QUADRICEPS TENDON:
The quadriceps tendon is a thick structure that attaches the quadriceps muscle to the patella.

QUADRICEPS TENDINITIS (JUMPER’S KNEE):
Quadriceps tendonitis is an inflammation of the quadriceps tendon at its insertion into the top edge of the patella (knee cap). Jumper’s knee is often triggered by overuse and repetitive overload of the tissues seen in jumping and landing sports.

RANGE OF MOTION:
Range of motion refers to the normal expected motion of a joint. There is a recognized expected range of motion of each joint in the human body. Some joints only flex and extend, while others flex, extend, and rotate. The knee, for example, can typically extend (straighten) fully (zero degrees) and flex (bend) to 135-145 degrees of motion. Individual differences are taken into account when the knee is examined by a health care provider.

SEMI-LUNAR CARTILAGE:
Semi-lunar cartilage refers to the shape of the meniscus (see definition) of the knee. A semi-lunar cartilage is described as a half moon as refers to the appearance of the meniscus. Each knee has a medial and lateral meniscus and both have a similar shape.

SQUATS: Squats are a type of exercise that requires bending at the knees while keeping the back upright.

SUPRAPATELLAR: Suprapatellar refers to the position just above the patella (kneecap).

SUPRAPATELLAR BURSA:
A bursa that is located just above the patella (kneecap).

SUPRAPATELLAR PLICA:
A plica is a thin fibrous tissue that is an extension of the synovial capsule of the knee. Plicas can form anywhere in the knee but are typically found on the medial (inside) of the knee. A suprapatellar plica refers to a plica located above the patella (kneecap). Most individuals are not even aware of the plica. The plica may become inflamed and thicken resulting in a catching, pinching, and pain.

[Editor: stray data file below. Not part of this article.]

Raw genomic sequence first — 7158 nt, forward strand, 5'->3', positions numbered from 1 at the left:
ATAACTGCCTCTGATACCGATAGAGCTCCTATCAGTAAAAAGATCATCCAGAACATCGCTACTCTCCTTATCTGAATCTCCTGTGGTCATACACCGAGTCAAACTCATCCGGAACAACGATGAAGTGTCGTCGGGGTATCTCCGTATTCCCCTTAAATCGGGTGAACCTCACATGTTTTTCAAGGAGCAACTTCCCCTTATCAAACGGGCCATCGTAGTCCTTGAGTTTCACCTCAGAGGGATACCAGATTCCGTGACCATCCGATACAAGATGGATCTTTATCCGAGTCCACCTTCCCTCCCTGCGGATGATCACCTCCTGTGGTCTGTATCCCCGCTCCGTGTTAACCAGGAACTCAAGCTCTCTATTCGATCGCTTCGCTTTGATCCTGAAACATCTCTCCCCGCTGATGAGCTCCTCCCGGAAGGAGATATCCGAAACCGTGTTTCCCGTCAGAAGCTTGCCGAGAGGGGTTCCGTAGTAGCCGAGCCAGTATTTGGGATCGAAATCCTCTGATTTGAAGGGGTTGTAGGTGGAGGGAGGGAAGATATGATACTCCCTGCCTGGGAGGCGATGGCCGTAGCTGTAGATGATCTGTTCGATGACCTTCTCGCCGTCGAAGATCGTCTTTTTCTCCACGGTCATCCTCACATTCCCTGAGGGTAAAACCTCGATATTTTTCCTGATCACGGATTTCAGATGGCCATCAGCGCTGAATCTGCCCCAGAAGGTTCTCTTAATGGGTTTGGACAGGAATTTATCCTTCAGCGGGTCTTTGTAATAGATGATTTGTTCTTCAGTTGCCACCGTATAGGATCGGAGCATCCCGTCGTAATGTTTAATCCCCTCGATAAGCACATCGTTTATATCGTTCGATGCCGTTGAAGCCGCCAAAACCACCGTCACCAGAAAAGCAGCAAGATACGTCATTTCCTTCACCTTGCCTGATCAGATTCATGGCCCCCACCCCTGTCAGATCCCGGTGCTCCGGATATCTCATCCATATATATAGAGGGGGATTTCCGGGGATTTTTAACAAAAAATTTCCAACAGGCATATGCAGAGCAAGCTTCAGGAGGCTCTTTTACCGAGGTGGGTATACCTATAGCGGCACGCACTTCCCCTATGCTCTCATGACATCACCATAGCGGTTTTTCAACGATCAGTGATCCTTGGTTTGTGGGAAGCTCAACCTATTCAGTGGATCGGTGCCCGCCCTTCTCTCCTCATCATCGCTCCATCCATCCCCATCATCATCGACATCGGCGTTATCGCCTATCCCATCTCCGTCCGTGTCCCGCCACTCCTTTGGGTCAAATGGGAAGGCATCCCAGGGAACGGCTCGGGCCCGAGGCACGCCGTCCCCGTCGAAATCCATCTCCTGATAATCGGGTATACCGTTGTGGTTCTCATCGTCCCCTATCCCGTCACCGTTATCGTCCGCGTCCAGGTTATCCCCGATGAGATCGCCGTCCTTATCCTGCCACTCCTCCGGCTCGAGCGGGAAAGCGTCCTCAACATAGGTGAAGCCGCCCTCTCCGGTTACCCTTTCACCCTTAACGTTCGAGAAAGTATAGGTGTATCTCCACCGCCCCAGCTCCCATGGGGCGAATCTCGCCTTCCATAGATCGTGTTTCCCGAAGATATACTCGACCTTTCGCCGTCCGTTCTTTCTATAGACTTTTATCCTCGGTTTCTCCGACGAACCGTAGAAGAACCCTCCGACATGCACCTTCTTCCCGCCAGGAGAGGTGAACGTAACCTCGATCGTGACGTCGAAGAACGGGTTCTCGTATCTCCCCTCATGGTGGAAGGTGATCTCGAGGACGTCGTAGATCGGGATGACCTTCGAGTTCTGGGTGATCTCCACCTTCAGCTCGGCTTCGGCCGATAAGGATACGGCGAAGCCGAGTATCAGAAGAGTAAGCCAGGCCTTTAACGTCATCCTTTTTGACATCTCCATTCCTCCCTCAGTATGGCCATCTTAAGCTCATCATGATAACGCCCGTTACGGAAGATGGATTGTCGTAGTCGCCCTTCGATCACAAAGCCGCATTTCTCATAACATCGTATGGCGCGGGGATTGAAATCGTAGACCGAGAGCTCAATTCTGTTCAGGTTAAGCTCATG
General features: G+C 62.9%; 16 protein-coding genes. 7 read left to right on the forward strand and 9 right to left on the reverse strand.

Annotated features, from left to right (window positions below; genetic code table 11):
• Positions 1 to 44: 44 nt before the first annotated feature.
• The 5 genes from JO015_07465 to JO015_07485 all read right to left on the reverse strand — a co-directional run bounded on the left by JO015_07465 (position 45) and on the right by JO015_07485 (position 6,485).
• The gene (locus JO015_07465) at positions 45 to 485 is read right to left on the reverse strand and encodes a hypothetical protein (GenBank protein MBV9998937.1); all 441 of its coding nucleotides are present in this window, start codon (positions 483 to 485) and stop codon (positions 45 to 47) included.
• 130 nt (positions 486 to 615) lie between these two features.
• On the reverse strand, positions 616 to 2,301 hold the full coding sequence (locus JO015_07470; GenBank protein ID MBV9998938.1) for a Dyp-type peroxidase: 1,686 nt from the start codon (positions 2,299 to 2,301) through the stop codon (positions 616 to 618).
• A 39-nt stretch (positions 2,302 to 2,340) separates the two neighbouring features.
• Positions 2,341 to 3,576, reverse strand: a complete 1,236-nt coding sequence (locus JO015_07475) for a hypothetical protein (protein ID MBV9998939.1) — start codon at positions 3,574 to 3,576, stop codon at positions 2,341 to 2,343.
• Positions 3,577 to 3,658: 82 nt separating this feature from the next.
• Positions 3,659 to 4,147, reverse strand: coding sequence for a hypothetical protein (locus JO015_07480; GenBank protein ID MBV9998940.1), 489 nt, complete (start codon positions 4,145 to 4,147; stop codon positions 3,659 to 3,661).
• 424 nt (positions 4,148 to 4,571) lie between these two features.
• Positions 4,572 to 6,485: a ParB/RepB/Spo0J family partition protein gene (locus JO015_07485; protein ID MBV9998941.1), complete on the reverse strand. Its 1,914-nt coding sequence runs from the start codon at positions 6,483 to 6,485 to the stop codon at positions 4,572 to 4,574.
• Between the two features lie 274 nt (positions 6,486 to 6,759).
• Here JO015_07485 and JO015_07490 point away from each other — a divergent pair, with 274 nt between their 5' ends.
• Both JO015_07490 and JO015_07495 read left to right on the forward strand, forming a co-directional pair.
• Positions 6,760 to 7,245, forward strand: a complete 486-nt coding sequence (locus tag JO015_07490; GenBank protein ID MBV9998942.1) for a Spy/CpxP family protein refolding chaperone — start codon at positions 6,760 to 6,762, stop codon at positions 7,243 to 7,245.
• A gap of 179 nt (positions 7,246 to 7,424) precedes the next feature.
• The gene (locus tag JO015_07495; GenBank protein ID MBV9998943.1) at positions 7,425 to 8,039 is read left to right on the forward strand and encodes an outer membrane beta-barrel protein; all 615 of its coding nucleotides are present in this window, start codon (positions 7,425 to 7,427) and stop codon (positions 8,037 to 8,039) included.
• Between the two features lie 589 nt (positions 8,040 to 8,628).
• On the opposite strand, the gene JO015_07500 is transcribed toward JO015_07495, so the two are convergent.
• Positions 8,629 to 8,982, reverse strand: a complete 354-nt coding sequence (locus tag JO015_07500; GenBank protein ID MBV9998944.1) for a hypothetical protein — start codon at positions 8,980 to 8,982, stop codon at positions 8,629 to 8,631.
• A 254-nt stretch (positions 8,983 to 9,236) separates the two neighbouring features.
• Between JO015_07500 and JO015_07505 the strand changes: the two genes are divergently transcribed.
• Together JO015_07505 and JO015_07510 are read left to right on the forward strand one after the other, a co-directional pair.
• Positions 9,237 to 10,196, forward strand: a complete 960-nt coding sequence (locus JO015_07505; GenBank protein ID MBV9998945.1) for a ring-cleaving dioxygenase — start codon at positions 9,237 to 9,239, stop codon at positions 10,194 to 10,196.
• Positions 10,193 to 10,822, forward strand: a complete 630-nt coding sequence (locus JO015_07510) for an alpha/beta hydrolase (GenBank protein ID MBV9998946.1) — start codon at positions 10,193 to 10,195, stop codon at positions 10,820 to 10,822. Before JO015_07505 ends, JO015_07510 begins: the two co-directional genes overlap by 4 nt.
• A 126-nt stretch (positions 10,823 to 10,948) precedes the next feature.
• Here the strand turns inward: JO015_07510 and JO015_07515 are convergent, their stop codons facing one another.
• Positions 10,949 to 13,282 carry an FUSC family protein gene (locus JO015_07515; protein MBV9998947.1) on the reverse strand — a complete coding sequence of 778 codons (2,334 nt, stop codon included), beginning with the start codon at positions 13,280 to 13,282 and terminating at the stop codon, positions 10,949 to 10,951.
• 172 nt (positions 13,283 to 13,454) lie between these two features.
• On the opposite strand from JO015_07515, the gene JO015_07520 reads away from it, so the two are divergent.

SUPRAPATELLAR POUCH:
The suprapatellar pouch is the area of the knee joint cavity above the patella.

SYNOVITIS:
Synovitis refers to the inflammation of the joint lining (synovium). This condition is usually painful and swelling of the joint typically occurs in this condition.

SYNOVIUM:
The synovium is a thin membrane that is the lining of the joint capsule. The synovium produces and secretes joint fluid (synovial fluid) that provides lubrication and nutrients to the joint.

TENDINITIS: Tendonitis is an acute inflammation of a tendon.

TENDON: A tendon is a thick, fibrous end of a muscle that connects a muscle to a bone.

TOTAL KNEE ARTHROPLASTY = TOTAL KNEE REPLACEMENT:
A total knee arthroplasty is a common procedure done to replace the femoral and tibial surfaces of the knee joint with metal and plastic. The patella under service can also be replaced. This procedure is indicated in severe end-stage arthritis.

VALGUS:
Valgus refers to the alignment of an extremity or joint. A knee that has a valgus deformity has a knock-kneed appearance. A valgus force is a force which pushes the knee into a knocked kneed position. A typical injury resulting from a valgus force to the knee results in a medial collateral injury (MCL see above).

WATER ON THE KNEE:
The normal knee produces a small amount of fluid called synovial fluid. This fluid is made to help lubricate the joint. When an excess of fluid is produced it is referred to as an effusion (water on the knee).

An acute knee effusion is an effusion that occurs suddenly such as during an injury or aggravation of underlining arthritis. The ligamentous knee injury can result in significant intra-articular (inside the joint) bleeding resulting in a hemarthrosis (blood in the knee joint).

Some individuals will have a chronic effusion. In other words, they have an effusion all the time. The effusion may or may not be accompanied by pain.